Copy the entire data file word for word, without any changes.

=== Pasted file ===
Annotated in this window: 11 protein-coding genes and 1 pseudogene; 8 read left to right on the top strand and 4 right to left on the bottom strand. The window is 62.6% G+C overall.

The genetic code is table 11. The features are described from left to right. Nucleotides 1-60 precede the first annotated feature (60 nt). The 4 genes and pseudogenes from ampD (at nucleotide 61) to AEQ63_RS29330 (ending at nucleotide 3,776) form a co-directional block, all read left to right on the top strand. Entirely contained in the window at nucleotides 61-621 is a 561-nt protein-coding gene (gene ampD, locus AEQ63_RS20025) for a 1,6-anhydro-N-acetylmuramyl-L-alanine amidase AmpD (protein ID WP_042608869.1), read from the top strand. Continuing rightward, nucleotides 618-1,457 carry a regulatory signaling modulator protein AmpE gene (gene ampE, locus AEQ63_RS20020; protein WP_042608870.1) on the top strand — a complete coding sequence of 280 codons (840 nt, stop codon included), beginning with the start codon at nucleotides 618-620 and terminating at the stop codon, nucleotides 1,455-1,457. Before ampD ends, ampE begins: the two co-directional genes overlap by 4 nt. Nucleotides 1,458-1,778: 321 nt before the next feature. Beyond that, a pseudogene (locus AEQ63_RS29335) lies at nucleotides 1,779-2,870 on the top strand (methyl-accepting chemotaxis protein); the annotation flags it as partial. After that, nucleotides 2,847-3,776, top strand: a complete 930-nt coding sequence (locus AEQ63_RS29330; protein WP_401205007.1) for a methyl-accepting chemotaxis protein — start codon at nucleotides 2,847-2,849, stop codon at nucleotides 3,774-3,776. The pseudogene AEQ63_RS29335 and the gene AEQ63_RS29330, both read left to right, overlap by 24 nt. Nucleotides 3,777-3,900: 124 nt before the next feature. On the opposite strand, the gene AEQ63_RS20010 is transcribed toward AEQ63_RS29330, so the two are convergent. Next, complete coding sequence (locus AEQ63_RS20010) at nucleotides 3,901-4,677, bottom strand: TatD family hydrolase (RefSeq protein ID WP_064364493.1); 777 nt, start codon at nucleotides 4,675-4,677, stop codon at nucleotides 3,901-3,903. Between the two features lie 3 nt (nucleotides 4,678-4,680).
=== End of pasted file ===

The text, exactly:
Annotated in this window: 11 protein-coding genes and 1 pseudogene; 8 read left to right on the top strand and 4 right to left on the bottom strand. The window is 62.6% G+C overall.

The genetic code is table 11. The features are described from left to right. Nucleotides 1-60 precede the first annotated feature (60 nt). The 4 genes and pseudogenes from ampD (at nucleotide 61) to AEQ63_RS29330 (ending at nucleotide 3,776) form a co-directional block, all read left to right on the top strand. Entirely contained in the window at nucleotides 61-621 is a 561-nt protein-coding gene (gene ampD, locus AEQ63_RS20025) for a 1,6-anhydro-N-acetylmuramyl-L-alanine amidase AmpD (protein ID WP_042608869.1), read from the top strand. Continuing rightward, nucleotides 618-1,457 carry a regulatory signaling modulator protein AmpE gene (gene ampE, locus AEQ63_RS20020; protein WP_042608870.1) on the top strand — a complete coding sequence of 280 codons (840 nt, stop codon included), beginning with the start codon at nucleotides 618-620 and terminating at the stop codon, nucleotides 1,455-1,457. Before ampD ends, ampE begins: the two co-directional genes overlap by 4 nt. Nucleotides 1,458-1,778: 321 nt before the next feature. Beyond that, a pseudogene (locus AEQ63_RS29335) lies at nucleotides 1,779-2,870 on the top strand (methyl-accepting chemotaxis protein); the annotation flags it as partial. After that, nucleotides 2,847-3,776, top strand: a complete 930-nt coding sequence (locus AEQ63_RS29330; protein WP_401205007.1) for a methyl-accepting chemotaxis protein — start codon at nucleotides 2,847-2,849, stop codon at nucleotides 3,774-3,776. The pseudogene AEQ63_RS29335 and the gene AEQ63_RS29330, both read left to right, overlap by 24 nt. Nucleotides 3,777-3,900: 124 nt before the next feature. On the opposite strand, the gene AEQ63_RS20010 is transcribed toward AEQ63_RS29330, so the two are convergent. Next, complete coding sequence (locus AEQ63_RS20010) at nucleotides 3,901-4,677, bottom strand: TatD family hydrolase (RefSeq protein ID WP_064364493.1); 777 nt, start codon at nucleotides 4,675-4,677, stop codon at nucleotides 3,901-3,903. Between the two features lie 3 nt (nucleotides 4,678-4,680).